Judge Kethledge seemed to go along with this argument, telling our own lawyer, Robert Muise (who ably argued for our side), that Sharia is “arguably” political as well as religious. Judge Rogers then outrageously compared our ad to an ad repeating a vile and disgusting blood libel against the Jews as part of Jewish law (which it most certainly is not, but the death penalty for apostasy most certainly is part of the sharia) — showing the truth of his and Marbley’s admission that they knew next to nothing about Islam (or Jewish law). Clearly they were unaware of Islam’s death penalty for apostasy. If they did, they would never have said that our public service ad constituted “scorn and ridicule.”
Kethledge clearly had his mind made up already, getting testy with Muise and helping Hildebrand with his case, inviting him when he returned to the stand to explain why our ad — designed to save lives — constituted “scorn and ridicule” of Muslims and thus was also disallowed on those grounds according to SMART’s guidelines. This entangled SMART in a self-contradiction: Hildebrand said that they didn’t disallow our ad because it was “controversial” but also that our ad constituted “scorn and ridicule” — but none of the judges seemed to notice and certainly no one challenged Hildebrand on this. Hildebrand did not, and could not, explain why our ad constituted scorn and ridicule, and instead simply kept asserting that it did. He did not argue his case persuasively, but with Kethledge and also Rogers so clearly on his side, he had a clear advantage.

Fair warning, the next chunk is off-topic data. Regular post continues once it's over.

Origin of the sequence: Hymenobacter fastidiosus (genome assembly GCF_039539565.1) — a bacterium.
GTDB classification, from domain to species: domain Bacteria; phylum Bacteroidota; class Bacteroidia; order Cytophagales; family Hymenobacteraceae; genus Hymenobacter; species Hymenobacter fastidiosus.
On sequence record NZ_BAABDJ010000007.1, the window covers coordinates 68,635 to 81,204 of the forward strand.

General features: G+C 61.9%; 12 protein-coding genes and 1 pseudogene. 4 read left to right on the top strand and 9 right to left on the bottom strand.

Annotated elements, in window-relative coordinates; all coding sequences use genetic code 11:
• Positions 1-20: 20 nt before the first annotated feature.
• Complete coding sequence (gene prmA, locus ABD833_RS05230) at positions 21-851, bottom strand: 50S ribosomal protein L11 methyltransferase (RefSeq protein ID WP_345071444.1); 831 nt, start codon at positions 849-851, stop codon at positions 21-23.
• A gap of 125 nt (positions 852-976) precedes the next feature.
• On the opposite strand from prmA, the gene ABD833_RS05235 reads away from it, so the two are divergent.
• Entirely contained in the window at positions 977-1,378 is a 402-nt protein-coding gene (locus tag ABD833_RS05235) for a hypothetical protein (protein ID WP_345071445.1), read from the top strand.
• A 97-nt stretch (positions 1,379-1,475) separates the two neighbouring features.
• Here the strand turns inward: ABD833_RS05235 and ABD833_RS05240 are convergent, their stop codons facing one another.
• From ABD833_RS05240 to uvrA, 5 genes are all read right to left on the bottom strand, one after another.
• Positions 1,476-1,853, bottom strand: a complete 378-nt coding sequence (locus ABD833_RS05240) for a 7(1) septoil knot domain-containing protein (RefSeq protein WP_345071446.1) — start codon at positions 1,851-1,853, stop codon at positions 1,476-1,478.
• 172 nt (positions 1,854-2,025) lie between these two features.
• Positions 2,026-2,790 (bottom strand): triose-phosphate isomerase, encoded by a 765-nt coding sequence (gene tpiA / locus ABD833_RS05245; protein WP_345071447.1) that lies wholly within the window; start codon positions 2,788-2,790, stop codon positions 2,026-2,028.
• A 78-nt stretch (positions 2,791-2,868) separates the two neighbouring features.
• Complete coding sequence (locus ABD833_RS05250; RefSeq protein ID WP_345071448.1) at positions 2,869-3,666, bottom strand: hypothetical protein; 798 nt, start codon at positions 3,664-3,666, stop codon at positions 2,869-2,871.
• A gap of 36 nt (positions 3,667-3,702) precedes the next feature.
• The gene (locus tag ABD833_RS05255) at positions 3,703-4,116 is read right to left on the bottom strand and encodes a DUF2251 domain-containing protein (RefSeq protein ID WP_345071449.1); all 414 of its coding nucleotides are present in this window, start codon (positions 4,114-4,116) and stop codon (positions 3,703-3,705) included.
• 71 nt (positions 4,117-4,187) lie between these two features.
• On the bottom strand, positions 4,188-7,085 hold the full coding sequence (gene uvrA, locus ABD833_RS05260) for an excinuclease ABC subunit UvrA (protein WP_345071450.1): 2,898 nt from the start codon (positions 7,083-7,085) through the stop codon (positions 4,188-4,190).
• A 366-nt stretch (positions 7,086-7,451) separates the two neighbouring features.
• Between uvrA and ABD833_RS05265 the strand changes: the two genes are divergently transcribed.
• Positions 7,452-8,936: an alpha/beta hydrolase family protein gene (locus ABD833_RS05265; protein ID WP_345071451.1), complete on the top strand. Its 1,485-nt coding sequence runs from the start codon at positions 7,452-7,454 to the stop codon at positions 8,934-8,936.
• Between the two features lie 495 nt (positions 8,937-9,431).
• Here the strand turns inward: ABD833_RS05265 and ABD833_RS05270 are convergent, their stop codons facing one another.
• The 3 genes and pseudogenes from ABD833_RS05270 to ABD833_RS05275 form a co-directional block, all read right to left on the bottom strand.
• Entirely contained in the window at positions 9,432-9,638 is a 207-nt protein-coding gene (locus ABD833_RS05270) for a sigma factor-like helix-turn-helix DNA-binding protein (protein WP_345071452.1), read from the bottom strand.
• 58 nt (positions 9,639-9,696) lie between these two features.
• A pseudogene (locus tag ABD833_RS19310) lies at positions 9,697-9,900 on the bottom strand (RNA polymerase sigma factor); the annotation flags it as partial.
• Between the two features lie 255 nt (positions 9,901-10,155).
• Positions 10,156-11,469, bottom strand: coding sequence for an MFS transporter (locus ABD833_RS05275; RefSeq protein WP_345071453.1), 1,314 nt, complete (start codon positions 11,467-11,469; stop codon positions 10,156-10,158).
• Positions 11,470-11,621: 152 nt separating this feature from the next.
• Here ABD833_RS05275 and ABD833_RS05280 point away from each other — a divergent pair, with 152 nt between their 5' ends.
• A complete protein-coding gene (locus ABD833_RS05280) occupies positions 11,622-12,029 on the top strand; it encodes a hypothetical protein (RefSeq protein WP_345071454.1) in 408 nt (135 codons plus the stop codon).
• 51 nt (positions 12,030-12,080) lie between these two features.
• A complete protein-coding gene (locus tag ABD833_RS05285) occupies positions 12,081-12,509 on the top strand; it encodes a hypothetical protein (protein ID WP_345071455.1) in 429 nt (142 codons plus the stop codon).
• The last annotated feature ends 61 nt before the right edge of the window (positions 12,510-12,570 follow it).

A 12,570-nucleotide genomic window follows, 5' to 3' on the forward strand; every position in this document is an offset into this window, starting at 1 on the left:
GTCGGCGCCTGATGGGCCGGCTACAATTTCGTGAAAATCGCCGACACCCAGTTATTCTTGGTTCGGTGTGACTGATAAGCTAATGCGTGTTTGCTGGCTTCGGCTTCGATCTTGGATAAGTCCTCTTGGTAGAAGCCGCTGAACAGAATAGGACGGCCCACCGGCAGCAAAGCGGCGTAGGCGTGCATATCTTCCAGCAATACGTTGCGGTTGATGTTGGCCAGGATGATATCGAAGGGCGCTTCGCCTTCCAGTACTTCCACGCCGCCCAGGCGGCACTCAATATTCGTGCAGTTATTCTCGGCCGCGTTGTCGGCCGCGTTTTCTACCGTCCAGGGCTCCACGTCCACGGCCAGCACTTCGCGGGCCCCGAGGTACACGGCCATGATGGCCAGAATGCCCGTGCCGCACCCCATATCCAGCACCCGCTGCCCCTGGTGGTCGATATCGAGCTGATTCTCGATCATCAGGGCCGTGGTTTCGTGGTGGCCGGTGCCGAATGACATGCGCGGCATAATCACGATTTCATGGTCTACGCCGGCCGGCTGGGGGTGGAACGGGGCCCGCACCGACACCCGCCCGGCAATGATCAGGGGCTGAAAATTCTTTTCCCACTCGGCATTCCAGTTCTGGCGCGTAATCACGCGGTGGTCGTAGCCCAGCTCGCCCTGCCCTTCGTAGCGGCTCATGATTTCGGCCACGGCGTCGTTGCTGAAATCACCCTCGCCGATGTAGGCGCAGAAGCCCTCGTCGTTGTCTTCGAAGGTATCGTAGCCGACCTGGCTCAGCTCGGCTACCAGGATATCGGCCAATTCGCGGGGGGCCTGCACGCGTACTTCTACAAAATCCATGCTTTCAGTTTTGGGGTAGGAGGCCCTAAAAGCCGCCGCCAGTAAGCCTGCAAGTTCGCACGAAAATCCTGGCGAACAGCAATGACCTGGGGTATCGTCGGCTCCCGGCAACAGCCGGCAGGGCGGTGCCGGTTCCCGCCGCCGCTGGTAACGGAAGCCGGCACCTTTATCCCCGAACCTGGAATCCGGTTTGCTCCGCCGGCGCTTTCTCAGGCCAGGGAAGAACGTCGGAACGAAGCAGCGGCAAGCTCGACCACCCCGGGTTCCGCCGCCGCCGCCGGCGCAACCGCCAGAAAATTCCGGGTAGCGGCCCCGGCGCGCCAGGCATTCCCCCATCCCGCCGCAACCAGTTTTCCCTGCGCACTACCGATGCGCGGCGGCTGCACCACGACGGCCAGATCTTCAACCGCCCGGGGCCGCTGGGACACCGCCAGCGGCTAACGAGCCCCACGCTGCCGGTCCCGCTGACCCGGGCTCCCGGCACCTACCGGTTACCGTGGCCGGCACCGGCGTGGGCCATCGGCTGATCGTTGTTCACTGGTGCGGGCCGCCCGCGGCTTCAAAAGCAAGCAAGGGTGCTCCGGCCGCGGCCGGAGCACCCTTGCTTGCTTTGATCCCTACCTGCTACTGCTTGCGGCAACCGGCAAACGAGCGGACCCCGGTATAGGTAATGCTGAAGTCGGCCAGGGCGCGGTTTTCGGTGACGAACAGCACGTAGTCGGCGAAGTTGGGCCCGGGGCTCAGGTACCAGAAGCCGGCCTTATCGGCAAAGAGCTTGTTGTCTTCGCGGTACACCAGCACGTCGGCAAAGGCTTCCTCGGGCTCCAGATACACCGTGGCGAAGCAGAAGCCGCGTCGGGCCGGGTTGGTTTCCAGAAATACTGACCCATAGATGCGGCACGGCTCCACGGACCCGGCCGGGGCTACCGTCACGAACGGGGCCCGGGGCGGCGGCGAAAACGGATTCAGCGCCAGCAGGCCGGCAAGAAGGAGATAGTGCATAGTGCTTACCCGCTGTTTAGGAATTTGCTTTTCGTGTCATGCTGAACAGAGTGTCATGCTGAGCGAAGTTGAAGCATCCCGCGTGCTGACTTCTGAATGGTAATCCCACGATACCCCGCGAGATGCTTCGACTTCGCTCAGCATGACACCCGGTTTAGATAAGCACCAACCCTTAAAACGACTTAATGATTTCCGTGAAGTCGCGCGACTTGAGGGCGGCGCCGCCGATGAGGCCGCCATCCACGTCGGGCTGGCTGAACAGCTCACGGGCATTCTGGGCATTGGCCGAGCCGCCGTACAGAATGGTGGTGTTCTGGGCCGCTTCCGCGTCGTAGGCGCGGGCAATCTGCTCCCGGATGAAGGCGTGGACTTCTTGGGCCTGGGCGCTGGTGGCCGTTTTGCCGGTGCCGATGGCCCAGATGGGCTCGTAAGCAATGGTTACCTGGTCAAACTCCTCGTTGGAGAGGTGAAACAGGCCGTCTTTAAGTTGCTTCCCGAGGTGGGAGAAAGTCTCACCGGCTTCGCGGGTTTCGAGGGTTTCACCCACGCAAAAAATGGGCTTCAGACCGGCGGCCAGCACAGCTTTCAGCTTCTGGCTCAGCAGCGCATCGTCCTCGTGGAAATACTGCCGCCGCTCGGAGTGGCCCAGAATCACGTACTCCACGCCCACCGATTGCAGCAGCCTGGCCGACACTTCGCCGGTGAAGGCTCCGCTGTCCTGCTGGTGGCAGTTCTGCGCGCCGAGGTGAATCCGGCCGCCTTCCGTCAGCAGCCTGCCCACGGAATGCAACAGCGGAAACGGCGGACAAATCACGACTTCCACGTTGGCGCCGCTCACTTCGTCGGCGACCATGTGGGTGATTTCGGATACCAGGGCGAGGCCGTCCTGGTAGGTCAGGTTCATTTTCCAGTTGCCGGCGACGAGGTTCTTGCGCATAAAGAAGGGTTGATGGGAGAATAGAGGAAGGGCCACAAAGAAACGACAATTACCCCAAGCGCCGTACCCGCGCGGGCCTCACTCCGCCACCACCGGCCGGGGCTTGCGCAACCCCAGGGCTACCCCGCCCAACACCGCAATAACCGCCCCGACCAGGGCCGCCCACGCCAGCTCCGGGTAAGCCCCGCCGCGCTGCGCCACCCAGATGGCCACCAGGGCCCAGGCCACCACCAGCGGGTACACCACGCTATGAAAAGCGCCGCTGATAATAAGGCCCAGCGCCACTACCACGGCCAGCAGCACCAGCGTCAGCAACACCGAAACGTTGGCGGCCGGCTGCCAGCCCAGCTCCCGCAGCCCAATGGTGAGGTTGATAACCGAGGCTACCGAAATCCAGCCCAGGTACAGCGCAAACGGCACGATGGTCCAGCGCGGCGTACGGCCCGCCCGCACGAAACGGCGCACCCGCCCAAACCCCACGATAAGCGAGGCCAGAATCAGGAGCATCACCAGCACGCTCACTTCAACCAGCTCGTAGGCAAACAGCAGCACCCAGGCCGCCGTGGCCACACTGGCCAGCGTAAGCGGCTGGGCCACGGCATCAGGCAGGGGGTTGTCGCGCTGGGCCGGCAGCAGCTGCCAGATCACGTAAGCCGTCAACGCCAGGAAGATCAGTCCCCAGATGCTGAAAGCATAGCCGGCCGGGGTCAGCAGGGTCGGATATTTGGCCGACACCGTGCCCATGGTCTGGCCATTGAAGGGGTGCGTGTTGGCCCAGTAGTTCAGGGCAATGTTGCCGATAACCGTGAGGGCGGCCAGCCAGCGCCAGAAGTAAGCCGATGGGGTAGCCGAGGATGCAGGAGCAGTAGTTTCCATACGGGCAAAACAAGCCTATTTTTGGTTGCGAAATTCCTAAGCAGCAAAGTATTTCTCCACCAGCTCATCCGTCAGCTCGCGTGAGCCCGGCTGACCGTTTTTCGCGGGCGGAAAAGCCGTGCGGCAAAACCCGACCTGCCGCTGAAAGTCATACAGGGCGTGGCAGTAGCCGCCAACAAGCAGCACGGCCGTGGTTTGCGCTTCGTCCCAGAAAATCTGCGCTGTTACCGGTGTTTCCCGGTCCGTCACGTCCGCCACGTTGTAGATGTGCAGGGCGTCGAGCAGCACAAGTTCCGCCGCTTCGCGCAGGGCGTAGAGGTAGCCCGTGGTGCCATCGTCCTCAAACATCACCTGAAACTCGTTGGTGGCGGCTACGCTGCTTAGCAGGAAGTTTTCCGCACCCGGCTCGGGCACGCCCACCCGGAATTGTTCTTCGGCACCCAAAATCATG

If SMART wins, however, the implications for the status of Islam and Sharia as political will be enormous. Incalculable. SMART may end up winning the battle for Sharia in the U.S., but losing the war.

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Brain trust: Robert Muise, David Yerushalmi and Robert Spencer confer after the hearing

ok… thought about this some more. Peanuts can be a substitute Protein which would offend the meat industry. Thus Peanuts are political and can be banned by “SMART”. Peanuts are political, therefor we can ban Jimmy Carter who grows Peanuts. Islam is political, but then why was Islam posting on SMART? But being against Islam is Political… double standard. Peanuts could be a religion too? Give me five minutes and I could find away to yarn that one. The court needs to admit it’s bias and push this to a higher court if they are thinking about this.


OH HELL NO! Arresting Trolls? I’m in trouble now!

September 23, 2011
In a unique case in Britain, a 25-year-old man has been sent to jail for 18 weeks for posting mocking video and messages about teenagers who had died and were being memorialized on sites such as Facebook. Sean Duffy posted defaced pictures of the teenagers online and made jokes about the way they had died, which included a girl who was hit by a train, and created cartoonish videos on YouTube. According to the Guardian newspaper, the judge called the case an example of the “harm and damage” that malicious behaviour on social networking sites may have. “You have cause untold stress to already grieving friend and family,” the judge said. Mr. Duffy was also ordered to stay off Facebook and any other social networking sites for five years.